Sub-theme 05: (SWG): Strategy-as-Practice: Informal Strategizing – Power, Identity and Technologies

Claus D. Jacobs
University of St. Gallen, Switzerland
Pikka-Maaria Laine
University of Eastern Finland, Finland
Richard Whittington
University of Oxford, UK

Call for Papers


Informal practices of strategizing

The "Strategy-as-Practice" (SAP) perspective re-conceptualises strategy as a social activity (strategy not as something an organization has but something that people do). For the 2011 track, we invite papers especially focusing on informal practices of strategizing. While formal processes of strategy formation have been the subject of strategy research for decades, the less visible yet consequential informal processes of strategizing deserve our attention too. Here we particularly encourage attention to issues of power, identity and technologies. Outside formal processes, power, identity and technologies are liable all to influence outcomes in unexpected and likely heightened ways. Who gets to talk and who is heard in strategy formation is closely linked to questions of identity, power relations and the openness of the (social) technologies in use.

A practice perspective enables us to focus on how power is produced within strategy practices, instead of being only a possession of individuals. Promotion of specific ideas, understandings, concepts, methods and subjectivities produce power relations which are also linked with material consequences. Power may appear less visible in informal strategizing. However, while informal strategizing provides opportunities for challenging dominant power relations and creating new ideas, conceptions and subjectivities, it may also afford scope for more subtle forms of organizational politics-as-usual. Papers here could focus on struggles over strategic ideas, strategy-making practices, or on the subjectivities and power relations within a society, industry or organization. The challenging of ideological and material implications of institutionalized strategy-making practices could also be examined. Other questions include:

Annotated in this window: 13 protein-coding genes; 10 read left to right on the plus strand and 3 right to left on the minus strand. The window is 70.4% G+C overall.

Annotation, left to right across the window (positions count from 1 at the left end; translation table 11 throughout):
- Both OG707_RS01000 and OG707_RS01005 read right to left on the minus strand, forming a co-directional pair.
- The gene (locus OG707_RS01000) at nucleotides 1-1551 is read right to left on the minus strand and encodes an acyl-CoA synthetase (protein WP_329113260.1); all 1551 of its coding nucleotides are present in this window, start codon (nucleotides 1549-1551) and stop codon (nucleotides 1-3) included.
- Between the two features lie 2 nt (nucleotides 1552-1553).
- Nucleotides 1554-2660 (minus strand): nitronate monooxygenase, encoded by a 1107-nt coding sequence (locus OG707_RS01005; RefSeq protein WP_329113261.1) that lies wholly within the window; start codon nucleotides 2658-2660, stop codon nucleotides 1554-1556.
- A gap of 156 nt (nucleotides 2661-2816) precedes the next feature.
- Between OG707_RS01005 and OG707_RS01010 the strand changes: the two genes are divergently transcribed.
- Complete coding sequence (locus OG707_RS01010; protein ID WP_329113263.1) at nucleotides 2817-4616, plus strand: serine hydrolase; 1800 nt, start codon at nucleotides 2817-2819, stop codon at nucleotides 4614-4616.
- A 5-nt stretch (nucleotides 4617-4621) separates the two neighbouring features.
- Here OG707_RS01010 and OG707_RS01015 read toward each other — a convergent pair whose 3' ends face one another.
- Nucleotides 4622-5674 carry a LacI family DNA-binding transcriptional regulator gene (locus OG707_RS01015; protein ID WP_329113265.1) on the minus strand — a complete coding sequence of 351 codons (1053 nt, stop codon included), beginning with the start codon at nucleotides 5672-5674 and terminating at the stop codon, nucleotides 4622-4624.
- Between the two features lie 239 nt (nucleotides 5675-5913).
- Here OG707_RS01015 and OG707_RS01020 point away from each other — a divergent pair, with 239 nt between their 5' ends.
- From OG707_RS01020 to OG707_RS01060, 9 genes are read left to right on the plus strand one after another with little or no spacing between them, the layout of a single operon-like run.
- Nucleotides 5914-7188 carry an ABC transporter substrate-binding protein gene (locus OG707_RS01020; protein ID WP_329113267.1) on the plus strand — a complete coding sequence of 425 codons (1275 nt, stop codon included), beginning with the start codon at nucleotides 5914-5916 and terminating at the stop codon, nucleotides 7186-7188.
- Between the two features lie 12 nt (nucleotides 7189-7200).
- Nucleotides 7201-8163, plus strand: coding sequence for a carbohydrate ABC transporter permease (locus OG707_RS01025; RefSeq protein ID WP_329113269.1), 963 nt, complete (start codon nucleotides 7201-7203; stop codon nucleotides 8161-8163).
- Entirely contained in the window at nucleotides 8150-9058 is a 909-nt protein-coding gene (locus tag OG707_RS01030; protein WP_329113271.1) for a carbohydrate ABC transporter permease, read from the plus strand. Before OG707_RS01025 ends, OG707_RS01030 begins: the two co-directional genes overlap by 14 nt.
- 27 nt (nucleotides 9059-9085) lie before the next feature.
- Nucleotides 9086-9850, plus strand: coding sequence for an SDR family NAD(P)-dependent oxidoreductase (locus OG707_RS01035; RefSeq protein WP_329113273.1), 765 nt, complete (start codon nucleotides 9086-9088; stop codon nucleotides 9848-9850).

• How are strategies legitimized within informal strategizing?
  • How do informal strategy-making activities and practices constitute subject positions and how are subjectivities resisted?
  • In such informal activities, how are ideologies, strategies or institutionalized strategy making practices challenged?


Informal strategy work can challenge the exclusive role of top managers and provide lower-level managers and other organizational actors with the opportunity to influence an organization's strategy. Acknowledging the relevance of more 'peripheral' organizational actors for strategy formation raises the issue of identity of strategy workers, i.e. who considers herself a strategist in these informal settings? Who is considered a strategist? And, irrespective of such self-identity, whose voice gets heard in the end? These general issues are even more relevant if we are to explore informal strategy work where identity is constantly up for negotiation. Thus, papers might address some of the following aspects:

  • How do strategy workers in informal strategizing self-identify themselves as such?
  • How are strategy workers enrolled/excluded in informal processes of strategy work?
  • Which informal practices facilitate a participatory mode of strategy work?

Strategy technologies include a wide range of analytical, social and representational tools. One particular interest here is in how new IT-based technologies may increase the potential for more inclusive, improvisational or informal strategizing. Electronic documents may increase participation, flexibility and accountability through easy circulation, editing and recording of track-changes. Chief executives now blog with their employees and more open technologies such as 'jamming' are purportedly more inclusive. The sheer leakiness of electronic documents also increases external accountability. We take a wide view of technologies, but our interests include:

  • how new technologies have increased (or not) opportunities for more informal, and improvisational strategy-making, intentionally or unintentionally;
  • how such new technologies may have shifted the balance of power in strategy, in any direction;
  • how any increased participation or accountability in strategy due to new technologies may have changed employees' sense of identity and responsibility with regard to strategy.

Professors David Knights (University of the West of England) and Georg von Krogh (ETH Zurich) will provide commentaries on selected papers.

If you are particularly interested in empirical studies on strategizing informed by process theories, please consider a submission to sub-theme 41 on "Strategizing as Wayfinding: A Process Perspective".


Claus D. Jacobs 
Pikka-Maaria Laine 
Richard Whittington